Radioactive Champagne in our future?

Champagne should be fizzy, not fissionable.

Feature story - 30 May, 2006
Ahhh, a fine Champagne. A delicate nose. Full body. Great colour. And that indescribable sensation when you raise your glass of having your tongue tickled by .... TRITIUM???

Will future vintages contain radioactive waste?

Raise a toast to the French nuclear industry, whose low-level radioactive waste is leaking into groundwater less than 10 kilometres (6 miles) from the famous Champagne vineyards.

Problems at a radioactive waste dumpsite in Soulaine were reported by its operator, ANDRA, to the French nuclear safety authority on May 24th, 2006.  According to their report "the wall of a storage cell fissured" while concrete was being added to a recent layer of waste.

Back in the 1980's, ANDRA stated categorically that their dumpsite would not release any radioactivity into the environment. But that was when they were seeking planning permission. Today, the French nuclear authority is saying "This event revealed a flaw in the conception of the storage cells of the site."

The waste dump, Centre Stockage l'Aube (CSA) in Soulaine, contains nuclear waste both from France and abroad. More waste is trucked into the site every week. Once full, the dumpsite will be one of the world's largest with over 1 million cubic meters of waste, including plutonium.

Greenpeace research released last week showed levels of radioactivity leaking from another dumpsite run by ANDRA in Normandy  -- at  up to 90 times above European safety limits. That waste has seeped into underground water used by farmers, with contamination spreading into the countryside and threatening dairy production.

The Champagne site will receive a total of 4 thousand terabequerels of tritium -- more than three times the amount of tritium waste as the dumpsite in Normandy.

A nuclear waste crisis out of control

"We have been told for decades that nuclear dumpsites will not leak and that the best standards are being applied. In reality the dumpsite in Normandy is a disaster, and radioactivity is already leaking from the dumpsite in Champagne," says Shaun Burnie, nuclear campaigner at Greenpeace International. "The authorities know they have a problem in Champagne already, with mistakes in the design. This is only the beginning of the problem, the bigger picture is that France has a nuclear waste crisis out of control that is threatening not only the environment and public health but also the economy of the Champagne region."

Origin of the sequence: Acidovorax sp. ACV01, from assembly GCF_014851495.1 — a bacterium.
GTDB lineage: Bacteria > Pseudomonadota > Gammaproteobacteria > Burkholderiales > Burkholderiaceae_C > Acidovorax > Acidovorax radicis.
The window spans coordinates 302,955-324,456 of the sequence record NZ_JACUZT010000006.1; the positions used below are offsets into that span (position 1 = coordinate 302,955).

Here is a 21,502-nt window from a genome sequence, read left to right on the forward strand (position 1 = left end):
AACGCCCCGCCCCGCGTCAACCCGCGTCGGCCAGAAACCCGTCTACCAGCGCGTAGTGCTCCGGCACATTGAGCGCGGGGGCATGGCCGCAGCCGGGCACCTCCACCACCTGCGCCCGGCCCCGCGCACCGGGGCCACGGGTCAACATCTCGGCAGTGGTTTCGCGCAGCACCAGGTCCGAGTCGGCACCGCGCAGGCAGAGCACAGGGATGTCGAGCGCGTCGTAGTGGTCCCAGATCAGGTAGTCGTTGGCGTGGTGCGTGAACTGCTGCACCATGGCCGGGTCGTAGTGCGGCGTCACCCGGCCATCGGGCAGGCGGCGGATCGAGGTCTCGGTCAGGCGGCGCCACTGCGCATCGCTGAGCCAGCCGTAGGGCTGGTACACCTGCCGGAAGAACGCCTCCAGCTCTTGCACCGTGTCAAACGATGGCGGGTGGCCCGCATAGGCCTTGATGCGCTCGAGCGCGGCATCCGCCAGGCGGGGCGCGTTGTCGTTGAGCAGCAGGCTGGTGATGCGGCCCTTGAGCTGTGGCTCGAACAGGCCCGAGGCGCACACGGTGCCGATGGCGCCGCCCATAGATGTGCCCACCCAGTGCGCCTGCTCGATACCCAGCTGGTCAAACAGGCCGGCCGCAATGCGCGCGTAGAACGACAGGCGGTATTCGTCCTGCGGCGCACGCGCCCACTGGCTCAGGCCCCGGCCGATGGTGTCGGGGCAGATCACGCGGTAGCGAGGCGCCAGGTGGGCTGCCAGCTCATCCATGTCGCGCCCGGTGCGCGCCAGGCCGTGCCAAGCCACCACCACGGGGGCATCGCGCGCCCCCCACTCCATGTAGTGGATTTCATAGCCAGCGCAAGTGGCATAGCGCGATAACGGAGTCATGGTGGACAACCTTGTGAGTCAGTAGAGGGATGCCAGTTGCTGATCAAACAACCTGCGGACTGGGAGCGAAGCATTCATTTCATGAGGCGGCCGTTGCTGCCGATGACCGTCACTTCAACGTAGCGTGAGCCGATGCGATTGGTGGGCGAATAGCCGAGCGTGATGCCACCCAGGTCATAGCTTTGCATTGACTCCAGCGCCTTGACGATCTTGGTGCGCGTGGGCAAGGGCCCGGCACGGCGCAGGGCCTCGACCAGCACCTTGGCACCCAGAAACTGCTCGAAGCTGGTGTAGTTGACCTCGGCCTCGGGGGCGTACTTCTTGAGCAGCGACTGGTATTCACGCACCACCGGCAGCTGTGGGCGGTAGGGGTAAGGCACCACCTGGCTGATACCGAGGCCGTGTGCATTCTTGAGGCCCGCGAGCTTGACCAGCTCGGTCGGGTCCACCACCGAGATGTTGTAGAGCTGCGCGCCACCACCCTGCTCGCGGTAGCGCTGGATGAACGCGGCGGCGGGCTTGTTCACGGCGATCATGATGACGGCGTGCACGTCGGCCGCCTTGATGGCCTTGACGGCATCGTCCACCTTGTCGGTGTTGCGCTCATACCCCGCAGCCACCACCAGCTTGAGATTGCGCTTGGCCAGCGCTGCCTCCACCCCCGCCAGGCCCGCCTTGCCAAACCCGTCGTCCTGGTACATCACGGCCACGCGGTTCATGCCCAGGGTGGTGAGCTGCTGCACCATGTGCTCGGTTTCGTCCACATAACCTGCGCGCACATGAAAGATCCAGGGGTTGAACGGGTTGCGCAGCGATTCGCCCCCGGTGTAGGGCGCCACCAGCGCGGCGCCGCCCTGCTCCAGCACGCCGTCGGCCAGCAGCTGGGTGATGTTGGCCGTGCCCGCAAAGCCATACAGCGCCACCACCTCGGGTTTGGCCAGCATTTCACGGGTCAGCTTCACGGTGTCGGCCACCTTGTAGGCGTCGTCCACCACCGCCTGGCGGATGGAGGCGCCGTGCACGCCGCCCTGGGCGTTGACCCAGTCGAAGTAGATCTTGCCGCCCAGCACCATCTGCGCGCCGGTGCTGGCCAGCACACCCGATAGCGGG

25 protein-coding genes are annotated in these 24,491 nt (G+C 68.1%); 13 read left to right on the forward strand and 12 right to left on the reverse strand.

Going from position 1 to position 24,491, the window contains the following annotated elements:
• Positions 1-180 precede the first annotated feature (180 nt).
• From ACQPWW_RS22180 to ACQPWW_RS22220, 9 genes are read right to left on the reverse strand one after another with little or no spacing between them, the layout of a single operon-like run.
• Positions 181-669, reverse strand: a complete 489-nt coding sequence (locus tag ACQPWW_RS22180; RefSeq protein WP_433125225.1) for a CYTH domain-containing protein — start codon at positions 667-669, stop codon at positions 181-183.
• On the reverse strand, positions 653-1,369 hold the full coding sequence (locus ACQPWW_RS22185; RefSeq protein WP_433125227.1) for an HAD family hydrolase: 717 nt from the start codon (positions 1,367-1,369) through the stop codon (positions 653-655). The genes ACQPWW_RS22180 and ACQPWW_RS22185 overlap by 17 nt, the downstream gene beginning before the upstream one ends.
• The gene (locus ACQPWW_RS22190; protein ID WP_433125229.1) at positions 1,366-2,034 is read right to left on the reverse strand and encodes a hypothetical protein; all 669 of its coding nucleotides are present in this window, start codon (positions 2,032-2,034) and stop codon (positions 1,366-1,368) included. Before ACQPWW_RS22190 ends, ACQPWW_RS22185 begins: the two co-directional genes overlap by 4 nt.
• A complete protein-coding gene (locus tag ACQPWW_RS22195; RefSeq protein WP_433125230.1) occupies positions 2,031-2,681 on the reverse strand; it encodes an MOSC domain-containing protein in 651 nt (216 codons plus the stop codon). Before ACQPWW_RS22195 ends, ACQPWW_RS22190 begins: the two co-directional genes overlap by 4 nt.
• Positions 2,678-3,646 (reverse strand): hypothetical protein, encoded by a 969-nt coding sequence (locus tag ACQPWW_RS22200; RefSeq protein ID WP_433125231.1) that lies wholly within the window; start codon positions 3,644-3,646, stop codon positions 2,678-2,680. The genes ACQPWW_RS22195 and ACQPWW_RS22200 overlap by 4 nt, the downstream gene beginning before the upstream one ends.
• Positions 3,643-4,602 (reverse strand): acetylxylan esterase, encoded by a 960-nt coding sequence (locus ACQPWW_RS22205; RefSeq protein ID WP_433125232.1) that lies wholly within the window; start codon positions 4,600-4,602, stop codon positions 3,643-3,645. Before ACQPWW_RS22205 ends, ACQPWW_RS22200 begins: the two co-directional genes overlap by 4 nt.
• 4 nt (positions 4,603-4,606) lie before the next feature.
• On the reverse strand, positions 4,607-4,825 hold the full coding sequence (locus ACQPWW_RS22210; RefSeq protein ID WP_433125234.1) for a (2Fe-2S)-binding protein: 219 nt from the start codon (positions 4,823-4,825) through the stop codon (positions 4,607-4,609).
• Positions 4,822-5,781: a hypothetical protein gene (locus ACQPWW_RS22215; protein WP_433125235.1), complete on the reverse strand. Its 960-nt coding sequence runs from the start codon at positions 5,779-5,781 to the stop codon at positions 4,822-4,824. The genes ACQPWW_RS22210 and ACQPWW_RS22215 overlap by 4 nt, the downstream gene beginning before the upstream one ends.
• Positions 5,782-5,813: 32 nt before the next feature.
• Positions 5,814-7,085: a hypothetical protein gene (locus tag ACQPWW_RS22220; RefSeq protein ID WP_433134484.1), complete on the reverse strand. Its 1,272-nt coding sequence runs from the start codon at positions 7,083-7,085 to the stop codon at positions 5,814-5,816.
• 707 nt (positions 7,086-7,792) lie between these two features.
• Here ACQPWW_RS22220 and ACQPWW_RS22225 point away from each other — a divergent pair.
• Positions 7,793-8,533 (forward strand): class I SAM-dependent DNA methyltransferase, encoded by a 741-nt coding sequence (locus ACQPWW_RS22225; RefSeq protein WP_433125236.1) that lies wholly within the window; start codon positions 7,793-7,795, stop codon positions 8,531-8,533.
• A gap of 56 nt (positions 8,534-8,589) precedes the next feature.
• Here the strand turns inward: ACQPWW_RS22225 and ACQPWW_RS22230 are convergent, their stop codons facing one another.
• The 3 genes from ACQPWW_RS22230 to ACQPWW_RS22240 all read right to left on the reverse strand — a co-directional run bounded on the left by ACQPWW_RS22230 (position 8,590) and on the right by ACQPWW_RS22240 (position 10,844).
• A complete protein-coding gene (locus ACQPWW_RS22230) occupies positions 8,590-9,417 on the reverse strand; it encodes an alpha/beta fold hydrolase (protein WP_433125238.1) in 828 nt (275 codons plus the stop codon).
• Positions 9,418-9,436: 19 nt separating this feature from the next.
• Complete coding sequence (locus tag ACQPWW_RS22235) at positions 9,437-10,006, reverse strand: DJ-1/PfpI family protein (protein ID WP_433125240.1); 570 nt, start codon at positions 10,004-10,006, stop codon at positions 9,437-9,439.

In addition to the low and intermediate waste site in Soulaine, a new high-level waste dumpsite is being planned in Bure -- also in the Champagne region -- in which the most radioactive material in France would be deposited. Plans to build a high level waste facility in the Rhone Valley were scrapped a few years ago after strong opposition by wine producers due to the threat to their vines and wine production.

"The Champagne producers are facing two nuclear time bombs - one already leaking at Soulaine, and one planned at Bure. The wine producers in the Rhone region stood up to the nuclear state in France and won. The Champagne region needs to act fast before it's too late," said Fred Marillier of Greenpeace France.

"The French Government must stop this madness. The new facility must not accept any more waste, and an immediate investigation launched into how to stop further contamination of ground water."

1,200 tons each year and no place to go

Despite having a nuclear waste crisis the French electricity providers Electricite de France (EdF) are seeking approval to build a new reactor at Flamanville, which will increase the amount of high-level waste.

Today EdF's nuclear reactors produce 1,200 tonnes of highly radioactive waste every year. The waste expected from the new reactor would be the most hazardous waste ever produced in a French nuclear power reactor.

France needs to end its love affair with nuclear power, and raise a glass to safe, clean, renewable energy.

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